The Culture of Democracy in the Classroom

There are times when too much information can be counter-productive. This is something that Mr Gove hasn’t fully understood. If we spend our time teaching facts to children rather than enabling them to find and use facts for themselves, then we are in danger of overwhelming them and making learning tedious and irrelevant.


The same could be said of blogging. We can become overstimulated by what is available to us. Only yesterday, we were discussing how many things we need to read and how little time there is to do so; and our concern referred to what is out there to read on the Internet, as well as a number of books that we’d like to read on the Kindle or in the form of a wonderful real book.

Yesterday’s blog was a mass of information. Just clicking on the links and reading the articles in full took a considerable amount of time. Clicking on the links within these blogs would require further reading and time, and who knows where that could lead?

But this is the absolute joy of it all. Who knows where it could lead?

The delight is that it could lead to different places for different people; such is the diversity of the subject matter and the variety of interests of the individual reader. This is what the Internet offers to us all. This is all about life-long and personalised learning. This is what we should be enabling our children and young people to do.


Yesterday, we commented on some of the blogs that have caught our attention. They were focused on the world of education, and in the main about the use of ICT in the classroom, but this was just the tip of the iceberg. All manner of thoughts have been processed since reading the post and clicking on some of the links. We now have to explore new sites such as “Socrative” that could enable us to pose questions and have discussions with a virtual class.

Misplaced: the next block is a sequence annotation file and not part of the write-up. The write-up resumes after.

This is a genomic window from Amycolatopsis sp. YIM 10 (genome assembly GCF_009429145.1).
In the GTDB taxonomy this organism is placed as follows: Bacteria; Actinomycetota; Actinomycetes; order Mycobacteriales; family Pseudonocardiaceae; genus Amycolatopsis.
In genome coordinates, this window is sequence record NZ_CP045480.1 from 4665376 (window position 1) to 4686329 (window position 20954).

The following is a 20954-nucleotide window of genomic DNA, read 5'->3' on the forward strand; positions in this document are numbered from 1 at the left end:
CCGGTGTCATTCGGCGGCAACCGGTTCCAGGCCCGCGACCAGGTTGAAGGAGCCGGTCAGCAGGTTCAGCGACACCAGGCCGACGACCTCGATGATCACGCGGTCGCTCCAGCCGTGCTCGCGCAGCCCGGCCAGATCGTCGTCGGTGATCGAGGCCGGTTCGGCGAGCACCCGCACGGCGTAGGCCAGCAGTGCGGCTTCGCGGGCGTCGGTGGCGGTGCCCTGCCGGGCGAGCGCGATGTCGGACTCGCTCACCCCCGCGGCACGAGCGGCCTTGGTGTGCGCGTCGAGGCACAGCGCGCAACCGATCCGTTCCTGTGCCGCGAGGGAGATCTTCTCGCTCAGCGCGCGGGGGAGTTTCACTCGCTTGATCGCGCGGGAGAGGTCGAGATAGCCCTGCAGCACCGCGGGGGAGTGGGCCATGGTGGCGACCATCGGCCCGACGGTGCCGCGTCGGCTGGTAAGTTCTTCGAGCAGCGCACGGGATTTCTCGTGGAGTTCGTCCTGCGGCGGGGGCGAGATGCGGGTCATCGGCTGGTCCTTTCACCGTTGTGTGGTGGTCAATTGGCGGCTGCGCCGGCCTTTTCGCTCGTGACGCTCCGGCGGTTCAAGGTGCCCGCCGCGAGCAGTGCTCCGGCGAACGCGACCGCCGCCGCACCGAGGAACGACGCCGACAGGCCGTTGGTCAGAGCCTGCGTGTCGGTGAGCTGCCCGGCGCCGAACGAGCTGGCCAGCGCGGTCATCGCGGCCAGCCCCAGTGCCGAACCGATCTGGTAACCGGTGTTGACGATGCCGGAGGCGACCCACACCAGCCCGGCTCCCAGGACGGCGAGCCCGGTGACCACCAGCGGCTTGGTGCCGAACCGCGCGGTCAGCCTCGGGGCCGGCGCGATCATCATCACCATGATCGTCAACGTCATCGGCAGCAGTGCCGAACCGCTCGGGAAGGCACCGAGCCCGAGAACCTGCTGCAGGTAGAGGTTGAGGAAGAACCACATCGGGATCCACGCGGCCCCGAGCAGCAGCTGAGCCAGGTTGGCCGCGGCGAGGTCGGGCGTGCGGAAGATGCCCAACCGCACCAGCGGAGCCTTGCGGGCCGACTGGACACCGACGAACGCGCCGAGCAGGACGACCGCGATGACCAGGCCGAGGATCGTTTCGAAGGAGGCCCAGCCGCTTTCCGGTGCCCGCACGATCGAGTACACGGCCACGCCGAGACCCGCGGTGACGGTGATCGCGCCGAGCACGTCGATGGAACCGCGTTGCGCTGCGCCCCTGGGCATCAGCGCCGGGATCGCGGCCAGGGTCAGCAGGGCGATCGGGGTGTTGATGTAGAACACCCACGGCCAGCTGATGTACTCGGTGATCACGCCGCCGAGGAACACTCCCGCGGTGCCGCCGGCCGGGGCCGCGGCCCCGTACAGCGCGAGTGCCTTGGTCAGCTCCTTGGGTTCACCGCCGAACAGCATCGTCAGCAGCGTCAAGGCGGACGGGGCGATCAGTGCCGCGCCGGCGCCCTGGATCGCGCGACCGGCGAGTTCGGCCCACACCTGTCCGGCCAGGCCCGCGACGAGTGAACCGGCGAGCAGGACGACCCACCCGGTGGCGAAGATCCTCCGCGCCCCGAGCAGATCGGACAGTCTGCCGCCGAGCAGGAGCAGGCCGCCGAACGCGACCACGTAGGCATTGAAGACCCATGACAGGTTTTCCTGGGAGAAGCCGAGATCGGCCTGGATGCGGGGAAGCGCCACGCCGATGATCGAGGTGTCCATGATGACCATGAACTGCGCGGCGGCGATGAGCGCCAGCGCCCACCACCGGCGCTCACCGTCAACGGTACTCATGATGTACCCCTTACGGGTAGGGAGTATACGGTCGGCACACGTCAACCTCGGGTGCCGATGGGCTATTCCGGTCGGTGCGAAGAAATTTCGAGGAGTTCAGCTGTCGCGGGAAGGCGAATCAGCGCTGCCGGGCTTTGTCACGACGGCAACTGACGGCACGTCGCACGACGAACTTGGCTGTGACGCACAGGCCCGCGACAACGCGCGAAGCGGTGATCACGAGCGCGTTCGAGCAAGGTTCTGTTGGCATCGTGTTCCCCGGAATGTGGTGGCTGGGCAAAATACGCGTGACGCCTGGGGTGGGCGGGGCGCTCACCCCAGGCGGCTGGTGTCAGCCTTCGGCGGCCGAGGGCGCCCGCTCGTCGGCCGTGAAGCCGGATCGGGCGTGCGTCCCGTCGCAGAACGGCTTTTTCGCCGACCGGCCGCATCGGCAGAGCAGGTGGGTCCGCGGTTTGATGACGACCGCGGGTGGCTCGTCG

For the second time this week, we’ve been introduced to “Wallwisher” where we can create our own learning environment for anyone with an interest in a specific theme that we choose to post there.

We’ve signed up to visit the BETT exhibition to see how these amazing innovations in information technology could help us as a consultancy as well as improve the learning experience for children, young people and the adults who are facilitating this new form of learning.

We’ve considered the tips provided by WonderAcademy on how to engage learners through peer-led work, and how we might like to add to this list in the future. We’ve already advocated the use of ICT in learning, and have embraced the teaching and learning that can come from Twitter and blogging whole-heartedly.

We are in the midst of a revolution that we are only just beginning to come to terms with, and as  part of a world of learners, we still haven’t fully understood the extent of this on our profession, our professionalism and our own learning.


Sometimes, when you stop to consider the extent of this revolution, it is so mind-boggling that you are almost thwarted by the vastness of it all, and yet there is something gloriously exciting and invigorating about the democratisation of learning that we need to capture and share with those eager enough to embrace it.